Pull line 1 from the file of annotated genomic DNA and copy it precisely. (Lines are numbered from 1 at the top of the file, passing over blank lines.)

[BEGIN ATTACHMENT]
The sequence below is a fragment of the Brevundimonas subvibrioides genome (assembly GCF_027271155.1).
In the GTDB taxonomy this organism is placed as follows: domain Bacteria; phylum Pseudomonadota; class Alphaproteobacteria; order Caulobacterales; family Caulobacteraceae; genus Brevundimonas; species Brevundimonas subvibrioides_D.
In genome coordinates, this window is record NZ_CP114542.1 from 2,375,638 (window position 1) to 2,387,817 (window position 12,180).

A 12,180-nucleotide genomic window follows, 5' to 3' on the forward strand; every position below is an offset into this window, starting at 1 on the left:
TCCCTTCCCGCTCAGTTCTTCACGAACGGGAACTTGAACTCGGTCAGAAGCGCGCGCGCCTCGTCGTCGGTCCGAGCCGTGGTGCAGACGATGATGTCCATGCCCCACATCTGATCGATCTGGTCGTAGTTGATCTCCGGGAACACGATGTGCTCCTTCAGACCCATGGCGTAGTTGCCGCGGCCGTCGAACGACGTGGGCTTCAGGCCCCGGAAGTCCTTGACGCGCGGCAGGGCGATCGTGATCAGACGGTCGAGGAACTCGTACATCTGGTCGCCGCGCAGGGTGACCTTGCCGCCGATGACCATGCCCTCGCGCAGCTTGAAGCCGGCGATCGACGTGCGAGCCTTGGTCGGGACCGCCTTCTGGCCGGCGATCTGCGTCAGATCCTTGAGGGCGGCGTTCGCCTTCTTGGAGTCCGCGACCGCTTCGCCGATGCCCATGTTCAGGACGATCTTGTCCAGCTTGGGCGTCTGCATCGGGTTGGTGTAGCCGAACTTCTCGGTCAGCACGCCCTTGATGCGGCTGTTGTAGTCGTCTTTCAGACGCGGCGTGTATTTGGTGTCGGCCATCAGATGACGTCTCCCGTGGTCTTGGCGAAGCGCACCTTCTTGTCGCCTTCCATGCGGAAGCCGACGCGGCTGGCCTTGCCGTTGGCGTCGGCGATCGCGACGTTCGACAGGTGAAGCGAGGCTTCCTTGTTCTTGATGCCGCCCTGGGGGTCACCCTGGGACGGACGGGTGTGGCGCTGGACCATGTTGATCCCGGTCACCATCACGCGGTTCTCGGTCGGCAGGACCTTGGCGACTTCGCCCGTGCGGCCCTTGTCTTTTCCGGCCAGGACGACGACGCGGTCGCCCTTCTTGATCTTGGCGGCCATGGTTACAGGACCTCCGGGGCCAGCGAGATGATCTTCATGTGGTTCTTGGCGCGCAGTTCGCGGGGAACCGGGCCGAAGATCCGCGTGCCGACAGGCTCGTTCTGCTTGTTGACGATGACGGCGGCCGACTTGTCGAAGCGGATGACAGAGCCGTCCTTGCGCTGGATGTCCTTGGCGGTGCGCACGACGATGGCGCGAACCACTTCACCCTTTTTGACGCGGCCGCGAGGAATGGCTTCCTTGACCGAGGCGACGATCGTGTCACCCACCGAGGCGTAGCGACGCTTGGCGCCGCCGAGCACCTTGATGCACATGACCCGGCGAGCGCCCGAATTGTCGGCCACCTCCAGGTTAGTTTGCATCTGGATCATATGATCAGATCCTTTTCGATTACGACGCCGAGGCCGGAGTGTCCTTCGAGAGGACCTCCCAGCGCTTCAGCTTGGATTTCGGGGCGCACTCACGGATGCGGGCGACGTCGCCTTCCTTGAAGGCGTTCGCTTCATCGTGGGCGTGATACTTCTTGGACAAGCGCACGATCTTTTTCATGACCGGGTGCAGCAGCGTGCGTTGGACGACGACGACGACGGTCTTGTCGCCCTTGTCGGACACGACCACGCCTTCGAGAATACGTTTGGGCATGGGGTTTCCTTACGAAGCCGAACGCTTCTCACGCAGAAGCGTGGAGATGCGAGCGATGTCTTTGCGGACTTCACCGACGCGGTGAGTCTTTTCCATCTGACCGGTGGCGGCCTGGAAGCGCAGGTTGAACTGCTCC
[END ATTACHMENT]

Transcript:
The sequence below is a fragment of the Brevundimonas subvibrioides genome (assembly GCF_027271155.1).